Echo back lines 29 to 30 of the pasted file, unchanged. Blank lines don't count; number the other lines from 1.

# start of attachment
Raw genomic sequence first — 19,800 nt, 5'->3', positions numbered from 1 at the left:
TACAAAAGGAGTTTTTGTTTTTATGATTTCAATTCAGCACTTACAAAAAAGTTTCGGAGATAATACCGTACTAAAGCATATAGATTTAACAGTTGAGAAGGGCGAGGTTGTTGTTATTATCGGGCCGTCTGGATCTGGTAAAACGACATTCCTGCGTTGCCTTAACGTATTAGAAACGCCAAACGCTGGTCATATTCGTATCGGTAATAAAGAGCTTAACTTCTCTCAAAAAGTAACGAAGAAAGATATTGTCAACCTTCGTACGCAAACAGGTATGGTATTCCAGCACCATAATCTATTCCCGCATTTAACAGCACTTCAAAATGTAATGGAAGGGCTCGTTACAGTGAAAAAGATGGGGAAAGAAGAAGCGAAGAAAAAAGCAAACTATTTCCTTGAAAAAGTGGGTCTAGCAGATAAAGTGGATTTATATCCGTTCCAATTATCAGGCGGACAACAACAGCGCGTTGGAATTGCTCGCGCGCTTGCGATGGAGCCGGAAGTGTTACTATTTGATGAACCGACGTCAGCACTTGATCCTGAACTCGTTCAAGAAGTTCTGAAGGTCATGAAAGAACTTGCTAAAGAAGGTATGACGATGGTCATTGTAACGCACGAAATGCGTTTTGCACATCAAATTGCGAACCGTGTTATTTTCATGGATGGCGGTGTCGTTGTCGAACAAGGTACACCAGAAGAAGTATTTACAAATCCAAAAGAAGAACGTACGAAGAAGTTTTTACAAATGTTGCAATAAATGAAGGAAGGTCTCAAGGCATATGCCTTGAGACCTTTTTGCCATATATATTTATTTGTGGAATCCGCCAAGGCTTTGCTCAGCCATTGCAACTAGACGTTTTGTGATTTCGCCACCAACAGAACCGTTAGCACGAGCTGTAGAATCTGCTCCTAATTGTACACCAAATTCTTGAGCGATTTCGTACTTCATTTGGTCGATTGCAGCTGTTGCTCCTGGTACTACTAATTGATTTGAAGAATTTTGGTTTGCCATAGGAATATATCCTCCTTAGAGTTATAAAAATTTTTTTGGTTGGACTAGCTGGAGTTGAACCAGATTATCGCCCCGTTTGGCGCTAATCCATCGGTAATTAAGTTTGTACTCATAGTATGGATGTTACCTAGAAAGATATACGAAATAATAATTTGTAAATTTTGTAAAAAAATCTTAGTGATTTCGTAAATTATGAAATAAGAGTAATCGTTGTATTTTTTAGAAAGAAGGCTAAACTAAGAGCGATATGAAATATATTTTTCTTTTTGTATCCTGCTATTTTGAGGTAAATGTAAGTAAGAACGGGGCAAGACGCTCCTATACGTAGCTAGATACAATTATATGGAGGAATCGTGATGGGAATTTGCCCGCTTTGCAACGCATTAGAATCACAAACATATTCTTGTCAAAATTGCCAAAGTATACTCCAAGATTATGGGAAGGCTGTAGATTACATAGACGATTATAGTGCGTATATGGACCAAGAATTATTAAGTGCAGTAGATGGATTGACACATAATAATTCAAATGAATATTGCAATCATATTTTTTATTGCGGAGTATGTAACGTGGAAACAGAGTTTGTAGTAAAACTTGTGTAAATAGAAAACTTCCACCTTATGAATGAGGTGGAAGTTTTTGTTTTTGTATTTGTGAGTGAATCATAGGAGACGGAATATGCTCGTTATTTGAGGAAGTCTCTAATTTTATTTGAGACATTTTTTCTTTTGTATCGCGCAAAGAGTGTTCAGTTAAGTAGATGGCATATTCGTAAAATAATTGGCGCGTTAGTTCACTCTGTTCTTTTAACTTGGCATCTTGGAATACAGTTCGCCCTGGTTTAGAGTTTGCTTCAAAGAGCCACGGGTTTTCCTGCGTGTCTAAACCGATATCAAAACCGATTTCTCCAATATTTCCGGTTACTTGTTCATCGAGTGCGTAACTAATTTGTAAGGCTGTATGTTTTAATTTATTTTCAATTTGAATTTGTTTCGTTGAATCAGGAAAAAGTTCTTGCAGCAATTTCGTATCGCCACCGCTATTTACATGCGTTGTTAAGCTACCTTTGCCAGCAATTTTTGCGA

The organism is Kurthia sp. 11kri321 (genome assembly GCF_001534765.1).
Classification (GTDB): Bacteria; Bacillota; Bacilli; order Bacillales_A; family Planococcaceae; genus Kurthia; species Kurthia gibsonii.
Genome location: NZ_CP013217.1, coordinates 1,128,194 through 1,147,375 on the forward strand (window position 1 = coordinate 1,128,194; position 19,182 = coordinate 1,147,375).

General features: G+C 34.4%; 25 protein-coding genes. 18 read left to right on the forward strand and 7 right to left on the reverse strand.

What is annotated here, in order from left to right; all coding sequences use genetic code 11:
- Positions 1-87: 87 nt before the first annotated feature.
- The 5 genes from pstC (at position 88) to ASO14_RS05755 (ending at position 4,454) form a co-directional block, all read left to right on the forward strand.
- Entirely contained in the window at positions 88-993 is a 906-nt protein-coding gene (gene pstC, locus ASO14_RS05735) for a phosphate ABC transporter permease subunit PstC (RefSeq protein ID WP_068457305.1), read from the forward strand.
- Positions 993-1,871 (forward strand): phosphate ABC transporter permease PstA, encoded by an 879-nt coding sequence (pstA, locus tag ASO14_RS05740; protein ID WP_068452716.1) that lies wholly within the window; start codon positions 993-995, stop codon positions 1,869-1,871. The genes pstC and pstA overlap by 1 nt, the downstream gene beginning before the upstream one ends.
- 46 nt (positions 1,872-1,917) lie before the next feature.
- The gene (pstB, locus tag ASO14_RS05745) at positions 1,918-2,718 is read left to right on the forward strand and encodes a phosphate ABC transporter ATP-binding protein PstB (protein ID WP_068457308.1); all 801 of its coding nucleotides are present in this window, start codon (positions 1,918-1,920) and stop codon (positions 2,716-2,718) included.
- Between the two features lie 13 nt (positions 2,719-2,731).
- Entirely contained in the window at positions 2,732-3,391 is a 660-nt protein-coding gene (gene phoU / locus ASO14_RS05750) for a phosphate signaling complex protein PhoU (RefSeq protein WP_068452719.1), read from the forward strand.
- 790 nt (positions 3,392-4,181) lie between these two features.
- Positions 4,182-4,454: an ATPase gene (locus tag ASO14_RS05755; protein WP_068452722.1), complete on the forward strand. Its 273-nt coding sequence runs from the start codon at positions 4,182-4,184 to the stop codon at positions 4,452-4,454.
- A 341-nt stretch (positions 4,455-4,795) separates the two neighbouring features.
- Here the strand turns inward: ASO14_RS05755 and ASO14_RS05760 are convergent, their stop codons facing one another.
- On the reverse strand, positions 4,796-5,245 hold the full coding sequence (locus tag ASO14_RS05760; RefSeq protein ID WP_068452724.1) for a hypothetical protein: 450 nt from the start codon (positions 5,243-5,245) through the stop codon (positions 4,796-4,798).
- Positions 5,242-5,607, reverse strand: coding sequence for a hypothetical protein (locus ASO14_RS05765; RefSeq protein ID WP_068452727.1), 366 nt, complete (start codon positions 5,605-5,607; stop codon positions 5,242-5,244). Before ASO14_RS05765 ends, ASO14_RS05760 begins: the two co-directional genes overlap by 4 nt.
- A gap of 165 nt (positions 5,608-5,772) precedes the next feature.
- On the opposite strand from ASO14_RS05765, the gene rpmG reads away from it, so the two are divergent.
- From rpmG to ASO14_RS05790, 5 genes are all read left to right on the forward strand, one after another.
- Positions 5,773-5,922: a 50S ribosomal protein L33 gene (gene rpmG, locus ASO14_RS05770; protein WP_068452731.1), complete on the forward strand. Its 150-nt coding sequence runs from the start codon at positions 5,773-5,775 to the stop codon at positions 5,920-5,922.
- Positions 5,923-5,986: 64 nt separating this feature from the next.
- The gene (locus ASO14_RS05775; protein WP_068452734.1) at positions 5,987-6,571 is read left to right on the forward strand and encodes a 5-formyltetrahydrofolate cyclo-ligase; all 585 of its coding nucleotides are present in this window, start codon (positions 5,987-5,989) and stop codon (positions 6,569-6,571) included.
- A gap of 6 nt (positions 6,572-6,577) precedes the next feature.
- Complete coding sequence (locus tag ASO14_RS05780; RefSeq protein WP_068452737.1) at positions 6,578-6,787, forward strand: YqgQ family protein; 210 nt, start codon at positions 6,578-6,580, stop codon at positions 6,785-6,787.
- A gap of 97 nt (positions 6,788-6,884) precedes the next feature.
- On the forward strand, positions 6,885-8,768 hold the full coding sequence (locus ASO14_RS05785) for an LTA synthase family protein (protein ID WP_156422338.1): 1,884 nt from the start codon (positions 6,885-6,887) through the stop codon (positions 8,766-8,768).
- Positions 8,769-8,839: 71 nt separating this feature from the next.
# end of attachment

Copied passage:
- Complete coding sequence (locus tag ASO14_RS05780; RefSeq protein WP_068452737.1) at positions 6,578-6,787, forward strand: YqgQ family protein; 210 nt, start codon at positions 6,578-6,580, stop codon at positions 6,785-6,787.
- A gap of 97 nt (positions 6,788-6,884) precedes the next feature.